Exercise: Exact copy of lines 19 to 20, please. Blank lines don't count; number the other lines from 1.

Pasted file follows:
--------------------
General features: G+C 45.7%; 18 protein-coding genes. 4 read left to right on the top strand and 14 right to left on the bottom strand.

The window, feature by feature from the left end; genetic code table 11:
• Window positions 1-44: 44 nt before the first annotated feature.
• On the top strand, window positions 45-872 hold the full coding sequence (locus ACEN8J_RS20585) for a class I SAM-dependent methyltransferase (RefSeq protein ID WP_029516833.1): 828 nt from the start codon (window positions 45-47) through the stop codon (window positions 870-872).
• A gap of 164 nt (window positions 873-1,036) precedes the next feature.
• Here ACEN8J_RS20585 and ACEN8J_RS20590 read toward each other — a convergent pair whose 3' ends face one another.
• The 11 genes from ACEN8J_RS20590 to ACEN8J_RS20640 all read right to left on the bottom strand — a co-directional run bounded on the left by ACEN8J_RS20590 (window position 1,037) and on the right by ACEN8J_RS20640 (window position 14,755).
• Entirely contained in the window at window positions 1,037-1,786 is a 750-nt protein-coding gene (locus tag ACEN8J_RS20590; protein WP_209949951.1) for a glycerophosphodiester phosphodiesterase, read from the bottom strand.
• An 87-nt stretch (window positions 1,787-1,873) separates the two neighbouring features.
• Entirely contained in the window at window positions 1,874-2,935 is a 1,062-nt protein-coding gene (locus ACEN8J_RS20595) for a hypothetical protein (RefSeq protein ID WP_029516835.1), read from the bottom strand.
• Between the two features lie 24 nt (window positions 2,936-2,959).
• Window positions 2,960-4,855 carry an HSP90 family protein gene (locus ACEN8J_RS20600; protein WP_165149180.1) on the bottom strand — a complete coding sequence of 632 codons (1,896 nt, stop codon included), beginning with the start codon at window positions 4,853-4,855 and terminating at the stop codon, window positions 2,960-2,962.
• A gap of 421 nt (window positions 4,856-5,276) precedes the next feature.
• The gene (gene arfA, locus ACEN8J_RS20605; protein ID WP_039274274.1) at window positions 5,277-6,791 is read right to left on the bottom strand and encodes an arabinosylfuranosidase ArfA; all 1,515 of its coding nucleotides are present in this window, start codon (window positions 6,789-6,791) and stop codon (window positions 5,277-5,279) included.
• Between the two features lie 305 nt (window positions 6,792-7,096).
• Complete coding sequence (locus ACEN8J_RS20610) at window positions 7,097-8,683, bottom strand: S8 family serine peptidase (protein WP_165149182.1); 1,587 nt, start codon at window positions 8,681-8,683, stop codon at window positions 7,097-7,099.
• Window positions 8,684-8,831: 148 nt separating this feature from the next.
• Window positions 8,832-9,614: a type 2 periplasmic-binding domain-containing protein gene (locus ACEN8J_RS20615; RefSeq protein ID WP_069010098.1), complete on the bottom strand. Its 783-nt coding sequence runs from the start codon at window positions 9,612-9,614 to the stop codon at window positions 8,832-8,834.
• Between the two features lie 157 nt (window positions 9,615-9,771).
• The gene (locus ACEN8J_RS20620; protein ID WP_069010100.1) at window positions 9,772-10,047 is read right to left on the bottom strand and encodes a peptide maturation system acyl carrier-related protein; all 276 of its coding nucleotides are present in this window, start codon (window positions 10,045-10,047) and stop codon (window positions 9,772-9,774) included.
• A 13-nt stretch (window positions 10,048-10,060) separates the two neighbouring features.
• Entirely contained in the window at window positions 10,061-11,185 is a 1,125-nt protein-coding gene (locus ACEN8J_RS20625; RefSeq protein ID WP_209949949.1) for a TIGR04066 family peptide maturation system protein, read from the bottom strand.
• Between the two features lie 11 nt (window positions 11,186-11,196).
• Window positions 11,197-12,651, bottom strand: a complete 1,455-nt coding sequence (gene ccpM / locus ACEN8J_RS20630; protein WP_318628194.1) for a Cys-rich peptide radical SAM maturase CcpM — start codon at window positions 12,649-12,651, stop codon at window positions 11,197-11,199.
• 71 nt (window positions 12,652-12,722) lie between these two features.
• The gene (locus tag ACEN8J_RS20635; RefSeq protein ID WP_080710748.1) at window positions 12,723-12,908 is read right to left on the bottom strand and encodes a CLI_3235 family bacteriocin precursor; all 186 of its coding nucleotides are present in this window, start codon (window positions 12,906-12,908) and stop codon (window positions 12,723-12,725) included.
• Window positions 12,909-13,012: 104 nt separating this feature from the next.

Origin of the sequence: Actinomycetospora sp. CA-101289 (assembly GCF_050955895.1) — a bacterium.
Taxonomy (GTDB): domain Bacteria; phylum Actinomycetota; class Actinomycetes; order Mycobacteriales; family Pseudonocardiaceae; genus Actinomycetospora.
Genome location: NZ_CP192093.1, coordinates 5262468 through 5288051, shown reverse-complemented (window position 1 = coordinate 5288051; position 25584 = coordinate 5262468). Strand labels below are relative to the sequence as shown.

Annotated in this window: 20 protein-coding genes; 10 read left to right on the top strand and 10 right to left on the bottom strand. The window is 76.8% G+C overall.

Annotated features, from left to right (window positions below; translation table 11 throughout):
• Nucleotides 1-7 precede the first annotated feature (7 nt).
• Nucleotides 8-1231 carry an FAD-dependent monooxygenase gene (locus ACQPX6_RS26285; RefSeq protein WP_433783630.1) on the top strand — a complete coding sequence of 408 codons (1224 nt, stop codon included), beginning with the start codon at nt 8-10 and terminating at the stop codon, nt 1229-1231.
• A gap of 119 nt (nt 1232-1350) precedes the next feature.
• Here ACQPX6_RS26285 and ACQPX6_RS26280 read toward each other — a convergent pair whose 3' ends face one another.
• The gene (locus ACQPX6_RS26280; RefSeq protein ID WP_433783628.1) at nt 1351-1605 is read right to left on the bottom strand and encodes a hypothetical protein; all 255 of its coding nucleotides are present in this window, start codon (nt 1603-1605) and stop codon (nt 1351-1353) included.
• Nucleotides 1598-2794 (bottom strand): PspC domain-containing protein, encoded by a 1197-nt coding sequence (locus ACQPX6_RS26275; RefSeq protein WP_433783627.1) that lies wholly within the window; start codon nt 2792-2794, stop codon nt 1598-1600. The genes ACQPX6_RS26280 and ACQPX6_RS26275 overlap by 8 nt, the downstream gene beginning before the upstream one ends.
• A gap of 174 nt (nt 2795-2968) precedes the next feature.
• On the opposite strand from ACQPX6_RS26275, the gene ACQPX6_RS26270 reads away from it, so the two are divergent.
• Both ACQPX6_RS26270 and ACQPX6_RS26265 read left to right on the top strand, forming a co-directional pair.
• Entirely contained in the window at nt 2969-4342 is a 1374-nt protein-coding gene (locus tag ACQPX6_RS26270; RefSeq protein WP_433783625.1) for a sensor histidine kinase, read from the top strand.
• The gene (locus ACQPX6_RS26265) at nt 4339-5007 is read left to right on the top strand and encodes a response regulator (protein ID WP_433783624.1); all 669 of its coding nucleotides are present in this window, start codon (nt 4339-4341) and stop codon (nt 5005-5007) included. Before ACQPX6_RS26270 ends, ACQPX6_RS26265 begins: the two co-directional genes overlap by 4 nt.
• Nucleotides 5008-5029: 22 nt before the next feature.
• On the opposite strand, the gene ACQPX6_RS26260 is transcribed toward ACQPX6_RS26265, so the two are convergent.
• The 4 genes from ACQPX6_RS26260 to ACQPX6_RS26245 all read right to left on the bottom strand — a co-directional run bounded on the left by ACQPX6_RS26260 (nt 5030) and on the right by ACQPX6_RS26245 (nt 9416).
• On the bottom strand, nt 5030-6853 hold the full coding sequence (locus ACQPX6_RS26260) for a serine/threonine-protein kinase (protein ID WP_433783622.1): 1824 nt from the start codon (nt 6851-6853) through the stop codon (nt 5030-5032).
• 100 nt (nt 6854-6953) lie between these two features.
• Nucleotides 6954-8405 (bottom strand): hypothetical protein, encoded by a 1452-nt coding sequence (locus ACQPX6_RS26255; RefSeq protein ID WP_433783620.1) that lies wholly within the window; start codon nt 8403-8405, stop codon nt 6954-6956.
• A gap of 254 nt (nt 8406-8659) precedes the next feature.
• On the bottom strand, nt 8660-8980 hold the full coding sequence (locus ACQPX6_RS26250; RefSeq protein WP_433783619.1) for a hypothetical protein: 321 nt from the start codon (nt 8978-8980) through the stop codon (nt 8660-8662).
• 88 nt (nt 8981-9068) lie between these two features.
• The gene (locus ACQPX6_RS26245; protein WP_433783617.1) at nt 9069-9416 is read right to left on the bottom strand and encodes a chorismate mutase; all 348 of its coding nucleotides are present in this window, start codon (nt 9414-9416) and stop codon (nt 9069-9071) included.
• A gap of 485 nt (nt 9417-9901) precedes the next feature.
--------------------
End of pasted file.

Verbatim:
• Between the two features lie 157 nt (window positions 9,615-9,771).
• The gene (locus ACEN8J_RS20620; protein ID WP_069010100.1) at window positions 9,772-10,047 is read right to left on the bottom strand and encodes a peptide maturation system acyl carrier-related protein; all 276 of its coding nucleotides are present in this window, start codon (window positions 10,045-10,047) and stop codon (window positions 9,772-9,774) included.